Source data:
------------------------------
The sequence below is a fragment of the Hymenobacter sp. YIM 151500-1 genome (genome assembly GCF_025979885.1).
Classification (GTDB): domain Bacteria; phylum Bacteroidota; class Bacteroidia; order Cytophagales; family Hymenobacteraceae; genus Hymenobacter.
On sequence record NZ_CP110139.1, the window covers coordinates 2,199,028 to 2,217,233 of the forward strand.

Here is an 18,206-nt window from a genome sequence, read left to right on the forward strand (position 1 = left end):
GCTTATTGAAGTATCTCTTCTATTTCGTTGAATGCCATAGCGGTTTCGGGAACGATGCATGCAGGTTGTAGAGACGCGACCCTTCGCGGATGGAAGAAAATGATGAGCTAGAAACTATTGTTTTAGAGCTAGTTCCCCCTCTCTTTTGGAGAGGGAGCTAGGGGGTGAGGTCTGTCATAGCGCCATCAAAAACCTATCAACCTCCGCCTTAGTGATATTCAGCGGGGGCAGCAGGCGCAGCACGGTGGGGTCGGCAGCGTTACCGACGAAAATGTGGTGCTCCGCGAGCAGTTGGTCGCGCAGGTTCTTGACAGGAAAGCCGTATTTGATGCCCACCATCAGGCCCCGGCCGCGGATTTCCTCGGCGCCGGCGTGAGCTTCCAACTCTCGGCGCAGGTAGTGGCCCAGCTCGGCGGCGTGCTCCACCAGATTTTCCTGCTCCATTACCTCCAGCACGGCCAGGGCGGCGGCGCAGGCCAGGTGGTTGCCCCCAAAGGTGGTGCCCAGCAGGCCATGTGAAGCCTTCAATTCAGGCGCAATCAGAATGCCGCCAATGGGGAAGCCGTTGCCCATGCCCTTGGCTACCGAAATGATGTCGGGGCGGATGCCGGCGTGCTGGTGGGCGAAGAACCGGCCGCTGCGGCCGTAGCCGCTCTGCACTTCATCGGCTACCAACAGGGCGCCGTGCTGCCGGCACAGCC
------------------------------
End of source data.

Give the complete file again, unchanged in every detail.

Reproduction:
The sequence below is a fragment of the Hymenobacter sp. YIM 151500-1 genome (genome assembly GCF_025979885.1).
Classification (GTDB): domain Bacteria; phylum Bacteroidota; class Bacteroidia; order Cytophagales; family Hymenobacteraceae; genus Hymenobacter.
On sequence record NZ_CP110139.1, the window covers coordinates 2,199,028 to 2,217,233 of the forward strand.

Here is an 18,206-nt window from a genome sequence, read left to right on the forward strand (position 1 = left end):
GCTTATTGAAGTATCTCTTCTATTTCGTTGAATGCCATAGCGGTTTCGGGAACGATGCATGCAGGTTGTAGAGACGCGACCCTTCGCGGATGGAAGAAAATGATGAGCTAGAAACTATTGTTTTAGAGCTAGTTCCCCCTCTCTTTTGGAGAGGGAGCTAGGGGGTGAGGTCTGTCATAGCGCCATCAAAAACCTATCAACCTCCGCCTTAGTGATATTCAGCGGGGGCAGCAGGCGCAGCACGGTGGGGTCGGCAGCGTTACCGACGAAAATGTGGTGCTCCGCGAGCAGTTGGTCGCGCAGGTTCTTGACAGGAAAGCCGTATTTGATGCCCACCATCAGGCCCCGGCCGCGGATTTCCTCGGCGCCGGCGTGAGCTTCCAACTCTCGGCGCAGGTAGTGGCCCAGCTCGGCGGCGTGCTCCACCAGATTTTCCTGCTCCATTACCTCCAGCACGGCCAGGGCGGCGGCGCAGGCCAGGTGGTTGCCCCCAAAGGTGGTGCCCAGCAGGCCATGTGAAGCCTTCAATTCAGGCGCAATCAGAATGCCGCCAATGGGGAAGCCGTTGCCCATGCCCTTGGCTACCGAAATGATGTCGGGGCGGATGCCGGCGTGCTGGTGGGCGAAGAACCGGCCGCTGCGGCCGTAGCCGCTCTGCACTTCATCGGCTACCAACAGGGCGCCGTGCTGCCGGCACAGCC